I can think of some people who would, on principle, approve of that.
  • mr cheesy wrote: »
    This seems to be moving swiftly in the direction of justifying paying compensation to slave-owners rather than reparations to former slaves after slavery was abolished in the British Empire.

    Why? It was the enslaved people whose labor and liberty was stolen, not their captors'. They were never the "property" by modern standards, only dehumanized as such.
  • amybo wrote: »
    mr cheesy wrote: »
    This seems to be moving swiftly in the direction of justifying paying compensation to slave-owners rather than reparations to former slaves after slavery was abolished in the British Empire.

    Why? It was the enslaved people whose labor and liberty was stolen, not their captors'. They were never the "property" by modern standards, only dehumanized as such.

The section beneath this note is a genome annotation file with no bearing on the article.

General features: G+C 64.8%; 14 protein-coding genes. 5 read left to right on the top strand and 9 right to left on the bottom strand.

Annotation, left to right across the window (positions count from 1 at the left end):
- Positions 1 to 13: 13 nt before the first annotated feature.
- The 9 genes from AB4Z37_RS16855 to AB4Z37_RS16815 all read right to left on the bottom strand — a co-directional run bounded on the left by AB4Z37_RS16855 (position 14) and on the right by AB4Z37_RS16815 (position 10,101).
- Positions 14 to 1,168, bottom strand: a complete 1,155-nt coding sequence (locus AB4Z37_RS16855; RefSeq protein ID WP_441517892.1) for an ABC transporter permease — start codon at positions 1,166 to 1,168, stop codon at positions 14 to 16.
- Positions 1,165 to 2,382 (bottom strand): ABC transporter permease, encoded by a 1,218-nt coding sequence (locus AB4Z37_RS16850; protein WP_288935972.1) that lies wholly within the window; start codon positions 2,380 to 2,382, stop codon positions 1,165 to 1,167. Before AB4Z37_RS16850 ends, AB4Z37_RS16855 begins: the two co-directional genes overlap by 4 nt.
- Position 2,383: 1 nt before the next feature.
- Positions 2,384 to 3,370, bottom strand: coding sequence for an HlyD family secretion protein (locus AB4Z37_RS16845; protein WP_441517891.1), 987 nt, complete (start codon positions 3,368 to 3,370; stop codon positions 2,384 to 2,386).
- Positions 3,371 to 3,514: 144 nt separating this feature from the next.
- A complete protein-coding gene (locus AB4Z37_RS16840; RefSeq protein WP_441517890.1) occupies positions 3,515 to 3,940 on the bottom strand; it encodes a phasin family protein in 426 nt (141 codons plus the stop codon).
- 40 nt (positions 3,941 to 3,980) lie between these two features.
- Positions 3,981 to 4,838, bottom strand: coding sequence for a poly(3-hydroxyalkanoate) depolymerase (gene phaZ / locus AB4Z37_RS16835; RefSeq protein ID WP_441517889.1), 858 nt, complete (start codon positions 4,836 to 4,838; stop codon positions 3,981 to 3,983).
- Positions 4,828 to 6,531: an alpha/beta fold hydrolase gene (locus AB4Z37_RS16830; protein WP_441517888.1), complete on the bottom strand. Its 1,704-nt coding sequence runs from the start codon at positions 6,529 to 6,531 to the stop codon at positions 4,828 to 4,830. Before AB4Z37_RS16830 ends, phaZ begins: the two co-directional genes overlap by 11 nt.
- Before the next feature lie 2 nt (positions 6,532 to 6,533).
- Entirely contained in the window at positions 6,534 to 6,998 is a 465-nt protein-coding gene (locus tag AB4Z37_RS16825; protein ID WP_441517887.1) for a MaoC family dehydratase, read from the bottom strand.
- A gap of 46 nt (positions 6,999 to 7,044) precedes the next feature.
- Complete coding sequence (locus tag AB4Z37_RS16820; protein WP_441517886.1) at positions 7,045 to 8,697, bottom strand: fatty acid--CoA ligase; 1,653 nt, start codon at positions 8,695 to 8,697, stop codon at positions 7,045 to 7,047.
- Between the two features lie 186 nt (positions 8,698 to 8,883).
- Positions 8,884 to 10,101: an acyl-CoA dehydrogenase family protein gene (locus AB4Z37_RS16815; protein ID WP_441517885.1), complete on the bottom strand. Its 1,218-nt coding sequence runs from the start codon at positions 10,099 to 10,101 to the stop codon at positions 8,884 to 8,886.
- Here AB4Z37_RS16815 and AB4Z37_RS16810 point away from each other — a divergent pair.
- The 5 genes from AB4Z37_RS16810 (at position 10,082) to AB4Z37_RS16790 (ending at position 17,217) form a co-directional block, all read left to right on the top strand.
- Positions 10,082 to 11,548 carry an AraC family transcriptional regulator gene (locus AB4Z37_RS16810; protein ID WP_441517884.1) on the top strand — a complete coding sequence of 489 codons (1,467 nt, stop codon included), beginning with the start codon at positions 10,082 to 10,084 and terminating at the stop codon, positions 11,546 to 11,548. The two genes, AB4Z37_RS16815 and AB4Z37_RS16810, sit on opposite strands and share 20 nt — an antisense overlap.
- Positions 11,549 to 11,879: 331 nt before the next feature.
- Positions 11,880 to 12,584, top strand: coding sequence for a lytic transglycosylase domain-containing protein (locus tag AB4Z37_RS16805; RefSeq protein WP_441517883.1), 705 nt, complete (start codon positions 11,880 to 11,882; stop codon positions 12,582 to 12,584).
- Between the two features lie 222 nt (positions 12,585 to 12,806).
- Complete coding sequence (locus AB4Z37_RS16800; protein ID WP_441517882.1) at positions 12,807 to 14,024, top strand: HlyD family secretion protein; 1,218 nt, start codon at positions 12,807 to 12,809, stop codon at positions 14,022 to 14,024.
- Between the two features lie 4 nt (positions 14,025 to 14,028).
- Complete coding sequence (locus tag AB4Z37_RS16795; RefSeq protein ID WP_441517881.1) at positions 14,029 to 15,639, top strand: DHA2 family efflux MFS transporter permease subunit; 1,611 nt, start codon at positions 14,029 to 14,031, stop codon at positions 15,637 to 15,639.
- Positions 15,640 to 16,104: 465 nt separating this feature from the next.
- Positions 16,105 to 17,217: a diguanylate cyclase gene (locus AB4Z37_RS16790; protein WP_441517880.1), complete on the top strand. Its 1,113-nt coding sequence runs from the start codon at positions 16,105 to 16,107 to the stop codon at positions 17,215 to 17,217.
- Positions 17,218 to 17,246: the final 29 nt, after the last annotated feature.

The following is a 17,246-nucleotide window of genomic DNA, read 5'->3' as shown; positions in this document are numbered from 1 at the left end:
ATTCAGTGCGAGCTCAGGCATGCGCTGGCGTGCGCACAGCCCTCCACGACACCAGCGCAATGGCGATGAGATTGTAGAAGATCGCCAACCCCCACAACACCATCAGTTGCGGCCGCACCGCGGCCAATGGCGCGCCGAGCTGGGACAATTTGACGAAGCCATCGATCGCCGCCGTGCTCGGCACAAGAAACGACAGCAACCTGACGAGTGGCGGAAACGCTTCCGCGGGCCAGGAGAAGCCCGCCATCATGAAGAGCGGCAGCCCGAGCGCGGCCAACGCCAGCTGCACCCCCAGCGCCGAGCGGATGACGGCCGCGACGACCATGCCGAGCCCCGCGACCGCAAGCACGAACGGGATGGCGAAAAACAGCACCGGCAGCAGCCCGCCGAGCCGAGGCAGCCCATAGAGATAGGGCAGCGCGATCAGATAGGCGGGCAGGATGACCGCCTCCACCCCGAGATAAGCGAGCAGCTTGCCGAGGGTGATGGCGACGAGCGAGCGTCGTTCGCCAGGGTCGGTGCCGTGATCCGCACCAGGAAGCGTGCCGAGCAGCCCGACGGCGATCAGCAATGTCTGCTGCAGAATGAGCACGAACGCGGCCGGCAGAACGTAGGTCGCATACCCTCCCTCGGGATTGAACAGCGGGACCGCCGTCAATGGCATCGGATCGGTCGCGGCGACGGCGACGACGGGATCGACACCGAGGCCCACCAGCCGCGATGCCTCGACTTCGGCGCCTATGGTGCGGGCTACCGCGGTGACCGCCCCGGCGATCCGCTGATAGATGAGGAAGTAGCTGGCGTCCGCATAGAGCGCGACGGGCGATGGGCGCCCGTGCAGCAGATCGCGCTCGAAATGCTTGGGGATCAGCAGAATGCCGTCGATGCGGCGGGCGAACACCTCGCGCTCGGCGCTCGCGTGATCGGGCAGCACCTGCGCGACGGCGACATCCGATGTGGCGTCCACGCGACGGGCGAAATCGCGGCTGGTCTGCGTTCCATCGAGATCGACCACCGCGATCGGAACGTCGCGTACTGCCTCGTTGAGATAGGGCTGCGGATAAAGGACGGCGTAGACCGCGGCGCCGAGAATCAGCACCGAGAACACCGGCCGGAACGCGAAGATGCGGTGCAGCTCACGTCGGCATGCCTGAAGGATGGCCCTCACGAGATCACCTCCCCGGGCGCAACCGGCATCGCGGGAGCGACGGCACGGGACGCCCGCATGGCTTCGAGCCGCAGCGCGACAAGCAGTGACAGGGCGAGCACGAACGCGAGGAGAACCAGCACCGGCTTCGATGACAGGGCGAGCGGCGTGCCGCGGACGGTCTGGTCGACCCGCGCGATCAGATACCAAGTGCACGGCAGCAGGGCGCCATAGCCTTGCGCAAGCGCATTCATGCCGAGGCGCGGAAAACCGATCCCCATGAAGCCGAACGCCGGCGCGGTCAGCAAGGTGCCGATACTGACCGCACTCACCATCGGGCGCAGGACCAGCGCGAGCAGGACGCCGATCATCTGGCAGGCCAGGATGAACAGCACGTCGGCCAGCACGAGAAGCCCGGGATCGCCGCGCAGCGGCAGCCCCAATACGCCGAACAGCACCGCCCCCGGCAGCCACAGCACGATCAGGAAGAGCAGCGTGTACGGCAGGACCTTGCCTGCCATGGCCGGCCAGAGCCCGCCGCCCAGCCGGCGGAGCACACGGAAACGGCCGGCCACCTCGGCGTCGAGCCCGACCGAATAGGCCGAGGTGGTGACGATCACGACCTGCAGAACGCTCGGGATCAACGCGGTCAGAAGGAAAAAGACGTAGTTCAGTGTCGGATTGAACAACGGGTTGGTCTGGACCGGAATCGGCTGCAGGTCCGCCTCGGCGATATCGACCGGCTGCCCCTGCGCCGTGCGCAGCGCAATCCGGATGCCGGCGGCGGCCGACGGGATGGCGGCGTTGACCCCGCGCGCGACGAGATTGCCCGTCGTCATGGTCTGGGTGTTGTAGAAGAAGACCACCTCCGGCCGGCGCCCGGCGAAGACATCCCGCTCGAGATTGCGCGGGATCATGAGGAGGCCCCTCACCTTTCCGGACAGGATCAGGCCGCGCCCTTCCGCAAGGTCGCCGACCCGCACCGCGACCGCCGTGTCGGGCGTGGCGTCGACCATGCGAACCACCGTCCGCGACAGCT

I was making a comment on the direction of Russ' argument.

    But fwiw they very much were considered property at the time - and as such the owners lost out when slavery was outlawed and demanded compensation for their losses.
  • mousethief wrote: »
    mr cheesy wrote: »
    This seems to be moving swiftly in the direction of justifying paying compensation to slave-owners rather than reparations to former slaves after slavery was abolished in the British Empire.

    I can think of some people who would, on principle, approve of that.

    Russ, apparently, being one of them.

    I stand ready to be corrected and await with baited breath to hear how That Was Different.